Ok, so yesterday wasn’t quite as basic as I planned on shooting for in this week or two of working on non-mathematical concepts. But the idea was too cool to resist. This isn’t exactly a mathematically elementary subject either, but the concept can be grasped without needing to see the actual functions involved.
This is a random sample of a large number of women, arranged by height:
There are many people of average height in the world, and a smaller number of very tall and very short people. The more extreme the height, the rarer the people with that height.
On the other hand, we could imagine a species in which there was a certain average height and every added inch dropped the probability by a constant amount. The way the heights were distributed wouldn’t be a smooth curve (which happens to be called a Gaussian distribution, or a bell curve, or a normal distribution) as it is in the picture, but instead sort of a pyramid. But we never see that.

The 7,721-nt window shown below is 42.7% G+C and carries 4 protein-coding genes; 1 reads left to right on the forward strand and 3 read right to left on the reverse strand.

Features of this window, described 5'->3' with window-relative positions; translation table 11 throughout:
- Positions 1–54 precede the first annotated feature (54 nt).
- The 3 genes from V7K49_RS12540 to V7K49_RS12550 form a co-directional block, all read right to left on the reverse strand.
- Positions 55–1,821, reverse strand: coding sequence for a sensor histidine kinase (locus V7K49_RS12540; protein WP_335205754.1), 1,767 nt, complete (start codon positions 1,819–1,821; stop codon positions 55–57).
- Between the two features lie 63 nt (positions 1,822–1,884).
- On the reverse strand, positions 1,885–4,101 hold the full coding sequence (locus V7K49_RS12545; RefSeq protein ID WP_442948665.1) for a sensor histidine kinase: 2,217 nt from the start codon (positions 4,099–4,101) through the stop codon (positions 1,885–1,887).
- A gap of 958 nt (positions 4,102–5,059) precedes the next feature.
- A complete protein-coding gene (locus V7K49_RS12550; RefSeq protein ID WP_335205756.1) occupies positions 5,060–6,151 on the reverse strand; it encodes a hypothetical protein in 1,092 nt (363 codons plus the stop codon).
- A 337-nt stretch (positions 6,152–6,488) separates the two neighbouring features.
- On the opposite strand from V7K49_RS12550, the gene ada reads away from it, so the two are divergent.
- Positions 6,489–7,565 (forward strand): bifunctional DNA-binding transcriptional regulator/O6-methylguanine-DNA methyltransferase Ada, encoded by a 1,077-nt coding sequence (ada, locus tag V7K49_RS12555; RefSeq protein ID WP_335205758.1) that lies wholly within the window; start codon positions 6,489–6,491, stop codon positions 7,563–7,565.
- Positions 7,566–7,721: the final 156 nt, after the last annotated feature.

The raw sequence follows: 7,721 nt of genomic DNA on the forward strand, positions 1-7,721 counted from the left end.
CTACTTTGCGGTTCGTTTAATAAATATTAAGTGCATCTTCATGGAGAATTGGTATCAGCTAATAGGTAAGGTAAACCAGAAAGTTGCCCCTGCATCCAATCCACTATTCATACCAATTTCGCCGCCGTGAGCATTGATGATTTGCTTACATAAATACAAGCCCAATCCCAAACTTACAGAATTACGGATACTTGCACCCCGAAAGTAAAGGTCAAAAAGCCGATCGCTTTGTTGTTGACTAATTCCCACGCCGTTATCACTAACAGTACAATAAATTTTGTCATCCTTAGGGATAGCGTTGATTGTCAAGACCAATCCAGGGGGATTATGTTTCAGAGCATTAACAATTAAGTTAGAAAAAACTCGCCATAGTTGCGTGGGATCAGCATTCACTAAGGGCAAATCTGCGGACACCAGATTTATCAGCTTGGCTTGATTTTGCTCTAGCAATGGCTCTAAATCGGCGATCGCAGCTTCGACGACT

This isn’t confined to biology either. Everything from the frequencies of photons emitted by a laser to the velocity components of a gas molecule do the same thing. That same smooth bell curve happens all throughout the sciences. It’s inescapable. Why?
The answer is a mathematical fact called the central limit theorem. In slightly imprecise nonmathematical language it says the following: any time you have a quantity which is bumped around by a large number of random processes, you end up with a bell curve distribution for that quantity. And it really doesn’t matter what those random processes are. They themselves don’t have to follow the Gaussian distribution. So long as there’s lots of them and they’re small, the overall effect is Gaussian.
This is of dramatic importance in the sciences, and aside from that it happens to be a good thing to watch for – you’ll start seeing it everywhere.